LabVIEW

cancel
Showing results for 
Search instead for 
Did you mean: 

Write to file at exact ms intervals

Hi

 

I'm having trouble with a part of my code that is writing data to a text file. See attached a snapshot of the code plus an example text file.

 

In this particular file I used log interval of 1 second. As you can see the point of where it will write the data shifts upwards, and it also seems to have some hiccups. I would like to write the data at exactly 1000ms intervals. To illustrate:

 

13:30:32,0000
13:30:32,0000
13:30:33,0000
13:30:34,0000
13:30:35,0000

 

or

 

13:30:32,3423
13:30:32,3423
13:30:33,3423
13:30:34,3423
13:30:35,3423

 

At what point of the second it writes is not important, as long as it is consistent.

 

Do I have to subtract the while loop execution time before setting "dt" and so change the loop period for each iteration? If so, how? Any other solutions?

 

Thanks,

John B.

Download All
0 Kudos
Message 1 of 33
(2,462 Views)

Are you concerned with the first two readings?  or with the 100us delta between all subsequent measurement? or both?

 

I doubt that there is much you can do about the 100us delta.

 

What do the FALSE cases look like? Especially the nested one?

0 Kudos
Message 2 of 33
(2,443 Views)

The write to file is a function of the OS as well as your LV code.  You will probably never get the level of consistency you are seeking unless you are running under a real time OS.

 

Do you really want the DATA to be logged at precise intervals? You can take snapshots of the data in your loop, append a time stamp, and write them to a queue.  In a parallel loop running at a less precise speed write the data to the file at the convenience of the loop and the OS.  (Producer/consumer desing pattern).

 

Value property nodes are slow because they require a switch to the UI thread.  This may affect your timing also.  Use wires if possible.

 

Lynn

Message 3 of 33
(2,429 Views)

I am worried about the 100us delta between all subsequent measurements. It doesn't give me truly 1000ms intervals but rather something like 1001ms. When using one second precision in the log file it will skip one second occasionally.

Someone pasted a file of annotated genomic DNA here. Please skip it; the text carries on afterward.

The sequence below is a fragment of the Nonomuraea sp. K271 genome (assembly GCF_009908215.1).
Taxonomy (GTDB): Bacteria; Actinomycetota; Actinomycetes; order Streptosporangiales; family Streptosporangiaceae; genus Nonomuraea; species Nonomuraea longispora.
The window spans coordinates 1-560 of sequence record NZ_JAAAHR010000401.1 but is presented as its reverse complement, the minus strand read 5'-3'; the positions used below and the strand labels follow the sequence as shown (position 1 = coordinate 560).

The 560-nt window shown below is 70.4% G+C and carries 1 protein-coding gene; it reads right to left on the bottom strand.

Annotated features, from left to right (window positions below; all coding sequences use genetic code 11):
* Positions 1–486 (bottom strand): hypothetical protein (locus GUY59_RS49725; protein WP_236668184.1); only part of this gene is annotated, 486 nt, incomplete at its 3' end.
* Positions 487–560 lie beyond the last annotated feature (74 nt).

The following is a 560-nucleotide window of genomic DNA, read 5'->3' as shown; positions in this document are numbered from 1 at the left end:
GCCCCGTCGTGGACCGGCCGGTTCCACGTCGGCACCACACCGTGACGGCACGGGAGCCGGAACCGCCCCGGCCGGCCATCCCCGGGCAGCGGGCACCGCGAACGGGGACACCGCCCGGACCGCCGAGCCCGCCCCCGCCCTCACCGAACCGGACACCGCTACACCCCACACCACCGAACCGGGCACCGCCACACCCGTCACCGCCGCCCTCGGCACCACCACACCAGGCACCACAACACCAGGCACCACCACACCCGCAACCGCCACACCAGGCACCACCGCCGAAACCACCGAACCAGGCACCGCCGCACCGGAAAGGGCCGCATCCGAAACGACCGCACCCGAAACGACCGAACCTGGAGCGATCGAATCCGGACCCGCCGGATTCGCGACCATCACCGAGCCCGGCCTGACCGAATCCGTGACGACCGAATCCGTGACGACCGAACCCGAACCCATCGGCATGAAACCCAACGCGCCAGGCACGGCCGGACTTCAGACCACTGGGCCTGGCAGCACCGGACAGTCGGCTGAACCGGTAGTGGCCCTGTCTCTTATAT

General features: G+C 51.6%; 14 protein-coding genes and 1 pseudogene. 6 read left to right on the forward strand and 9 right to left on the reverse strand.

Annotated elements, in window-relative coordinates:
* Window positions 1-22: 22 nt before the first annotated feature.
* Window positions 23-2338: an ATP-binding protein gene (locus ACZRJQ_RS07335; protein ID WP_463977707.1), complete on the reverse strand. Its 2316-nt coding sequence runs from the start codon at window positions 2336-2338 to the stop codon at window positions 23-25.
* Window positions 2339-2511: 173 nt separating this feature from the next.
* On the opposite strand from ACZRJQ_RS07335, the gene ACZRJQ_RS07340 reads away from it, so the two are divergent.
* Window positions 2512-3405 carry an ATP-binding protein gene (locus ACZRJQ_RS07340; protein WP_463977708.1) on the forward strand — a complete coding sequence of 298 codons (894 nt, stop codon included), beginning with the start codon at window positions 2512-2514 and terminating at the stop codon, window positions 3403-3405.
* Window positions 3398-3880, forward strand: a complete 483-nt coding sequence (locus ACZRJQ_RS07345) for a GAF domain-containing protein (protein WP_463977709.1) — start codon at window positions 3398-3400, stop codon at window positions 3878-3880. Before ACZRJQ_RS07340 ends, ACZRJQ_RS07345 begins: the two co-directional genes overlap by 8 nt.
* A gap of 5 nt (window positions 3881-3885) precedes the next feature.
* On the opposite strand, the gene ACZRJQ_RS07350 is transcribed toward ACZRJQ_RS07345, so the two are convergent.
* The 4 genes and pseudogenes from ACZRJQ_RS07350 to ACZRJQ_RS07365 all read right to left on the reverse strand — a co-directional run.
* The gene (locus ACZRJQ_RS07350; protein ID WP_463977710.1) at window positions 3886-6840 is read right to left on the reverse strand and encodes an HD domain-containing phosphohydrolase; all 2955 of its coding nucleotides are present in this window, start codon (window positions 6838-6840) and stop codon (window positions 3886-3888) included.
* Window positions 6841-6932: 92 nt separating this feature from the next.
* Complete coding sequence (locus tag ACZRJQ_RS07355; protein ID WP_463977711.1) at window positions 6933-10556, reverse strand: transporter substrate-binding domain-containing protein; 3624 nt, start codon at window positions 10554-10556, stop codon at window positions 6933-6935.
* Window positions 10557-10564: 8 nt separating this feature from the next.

13:30:31
13:30:32
13:30:33
13:30:34
13:30:36

Download All
0 Kudos
Message 4 of 33
(2,419 Views)

Try introducing a bit more data flow into the code. Generate the timestamp as the very first thing you do inside the loop, with some data-flow around it to make sure nothing happens before it.

 

Timings of more accurate than 1 ms are quite tricky to deal with on a non-RT OS.

 

You should expect some jitter using software timings, your average time delta should converge to 1 second eventually.

0 Kudos
Message 5 of 33
(2,401 Views)

You would be better off following Lynn's (johnsold) advice.  Take a snapshot of the data and append a timestamp.  Enqueue it.  Use a separate loop to dequeue and write the data.  You don't have to write every ms.  Since you have a timestamp for each data, you can write every second or every 10 seconds.  You will never get a non real time OS to write to a file with ms precision.

 

- tbob

Inventor of the WORM Global
0 Kudos
Message 6 of 33
(2,362 Views)

Thanks

 

I'll dig into queues then.. what surprises me is that it's 1ms late every time.. never 1ms early.

0 Kudos
Message 7 of 33
(2,344 Views)

Don't froget about errors when trying to represent frations that are not a power of 2 since "0.1" can not be repesnted exactly in binary.

 

When the exact time stamp matters I use hardware timed acquisitions and let DAmx provide teh time stamps.

 

If the WF time stamps aren't tight enough then use a precise clock source and do everything in multiples of the tick clock.

 

Ben

Retired Senior Automation Systems Architect with Data Science Automation LabVIEW Champion Knight of NI and Prepper LinkedIn Profile YouTube Channel
Message 8 of 33
(2,336 Views)

OK, so I did som e fooling around with the producer/consumer model and got the exact same result

 

2010-07-08    23:06:44,5293    229
2010-07-08    23:06:45,5294    229
2010-07-08    23:06:46,5295    229
2010-07-08    23:06:47,5296    229

 

Any other last suggestions? What is bothering me is that to the user of my software it will look like I missed a sample (because I only use second resolution in the logged time stamps). Every time it reaches xx,9999 it will look like this:

 

2010-07-08    23:37:31,9997    229
2010-07-08    23:37:32,9998    229
2010-07-08    23:37:33,9999    229
2010-07-08    23:37:35,0000    229
2010-07-08    23:37:36,0001    229

 

When the ms are not included it will of course just look like 23:37:34 is missing.

 

Someone must have addressed this problem before. It seems to consistent to not have a fix.

0 Kudos
Message 9 of 33
(2,321 Views)

It might help to go into 'VI Properties', Category 'Execution', and increase the Priority for the VI.

 

This will give tighter timing for your VI.

 

Warning - 'time critical priority (highest)' will make other apps in the OS seem sluggish or like they are locked up.

 

Thanks,
Jim

0 Kudos
Message 10 of 33
(2,315 Views)